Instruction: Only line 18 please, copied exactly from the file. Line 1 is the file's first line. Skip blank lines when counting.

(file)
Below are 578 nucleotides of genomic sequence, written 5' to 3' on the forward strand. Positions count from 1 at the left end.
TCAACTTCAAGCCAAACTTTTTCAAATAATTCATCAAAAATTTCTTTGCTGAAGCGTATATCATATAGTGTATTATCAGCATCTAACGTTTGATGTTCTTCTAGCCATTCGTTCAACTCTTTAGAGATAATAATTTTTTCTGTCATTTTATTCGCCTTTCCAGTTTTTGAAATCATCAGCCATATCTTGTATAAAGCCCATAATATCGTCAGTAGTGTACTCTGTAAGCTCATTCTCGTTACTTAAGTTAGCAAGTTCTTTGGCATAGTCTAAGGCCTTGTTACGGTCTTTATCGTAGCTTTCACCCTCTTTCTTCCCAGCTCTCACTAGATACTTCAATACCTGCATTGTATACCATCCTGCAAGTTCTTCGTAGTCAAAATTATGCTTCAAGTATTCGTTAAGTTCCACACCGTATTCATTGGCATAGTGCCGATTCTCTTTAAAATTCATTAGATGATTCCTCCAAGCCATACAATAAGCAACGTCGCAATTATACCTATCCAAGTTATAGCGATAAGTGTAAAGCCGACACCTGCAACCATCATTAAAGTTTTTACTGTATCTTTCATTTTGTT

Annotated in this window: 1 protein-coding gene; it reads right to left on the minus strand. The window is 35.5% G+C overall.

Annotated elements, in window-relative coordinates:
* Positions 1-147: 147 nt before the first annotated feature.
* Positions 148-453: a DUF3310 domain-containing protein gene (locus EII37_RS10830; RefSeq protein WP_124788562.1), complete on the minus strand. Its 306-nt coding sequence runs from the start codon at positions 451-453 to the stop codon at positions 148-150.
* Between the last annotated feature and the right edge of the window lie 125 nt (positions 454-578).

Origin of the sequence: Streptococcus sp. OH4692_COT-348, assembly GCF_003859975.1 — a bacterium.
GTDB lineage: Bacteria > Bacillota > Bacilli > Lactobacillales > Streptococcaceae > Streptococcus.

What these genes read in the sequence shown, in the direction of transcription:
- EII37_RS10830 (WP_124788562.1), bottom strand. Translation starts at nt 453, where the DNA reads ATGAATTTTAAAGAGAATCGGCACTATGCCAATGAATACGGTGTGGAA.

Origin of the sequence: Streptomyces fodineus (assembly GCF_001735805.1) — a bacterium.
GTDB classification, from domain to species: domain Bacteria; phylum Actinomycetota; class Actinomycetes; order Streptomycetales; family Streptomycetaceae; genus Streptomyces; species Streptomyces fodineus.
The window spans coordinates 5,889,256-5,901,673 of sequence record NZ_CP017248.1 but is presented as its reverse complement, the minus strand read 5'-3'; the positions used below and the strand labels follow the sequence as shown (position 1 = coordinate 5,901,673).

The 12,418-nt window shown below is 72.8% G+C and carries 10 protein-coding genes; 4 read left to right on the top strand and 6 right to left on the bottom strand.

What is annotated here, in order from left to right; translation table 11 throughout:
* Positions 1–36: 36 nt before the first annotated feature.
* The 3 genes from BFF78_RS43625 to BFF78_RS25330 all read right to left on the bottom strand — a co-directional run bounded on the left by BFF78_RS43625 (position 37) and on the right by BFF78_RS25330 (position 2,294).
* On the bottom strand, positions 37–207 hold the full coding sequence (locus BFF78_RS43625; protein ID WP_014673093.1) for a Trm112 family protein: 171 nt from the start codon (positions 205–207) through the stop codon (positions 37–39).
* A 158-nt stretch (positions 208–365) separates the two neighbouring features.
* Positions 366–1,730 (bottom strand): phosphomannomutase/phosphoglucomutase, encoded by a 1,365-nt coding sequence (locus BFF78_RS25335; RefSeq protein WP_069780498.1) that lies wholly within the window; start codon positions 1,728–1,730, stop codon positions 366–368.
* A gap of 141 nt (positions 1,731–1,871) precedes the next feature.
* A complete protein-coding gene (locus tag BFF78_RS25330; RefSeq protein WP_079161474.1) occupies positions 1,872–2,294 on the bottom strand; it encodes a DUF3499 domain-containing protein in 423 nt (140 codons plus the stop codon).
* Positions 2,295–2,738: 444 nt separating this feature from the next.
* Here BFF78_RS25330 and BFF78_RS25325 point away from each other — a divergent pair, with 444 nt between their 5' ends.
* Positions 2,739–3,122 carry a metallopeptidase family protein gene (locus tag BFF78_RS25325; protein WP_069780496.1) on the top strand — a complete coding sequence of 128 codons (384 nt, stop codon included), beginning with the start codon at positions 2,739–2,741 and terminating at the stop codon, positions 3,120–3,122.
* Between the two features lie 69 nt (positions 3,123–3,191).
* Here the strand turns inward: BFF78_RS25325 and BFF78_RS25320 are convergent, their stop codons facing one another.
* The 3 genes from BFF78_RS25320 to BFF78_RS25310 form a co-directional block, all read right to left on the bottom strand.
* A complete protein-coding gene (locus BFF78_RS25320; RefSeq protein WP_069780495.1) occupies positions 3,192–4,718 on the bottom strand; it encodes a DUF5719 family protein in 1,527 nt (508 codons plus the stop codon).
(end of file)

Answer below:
* The 3 genes from BFF78_RS43625 to BFF78_RS25330 all read right to left on the bottom strand — a co-directional run bounded on the left by BFF78_RS43625 (position 37) and on the right by BFF78_RS25330 (position 2,294).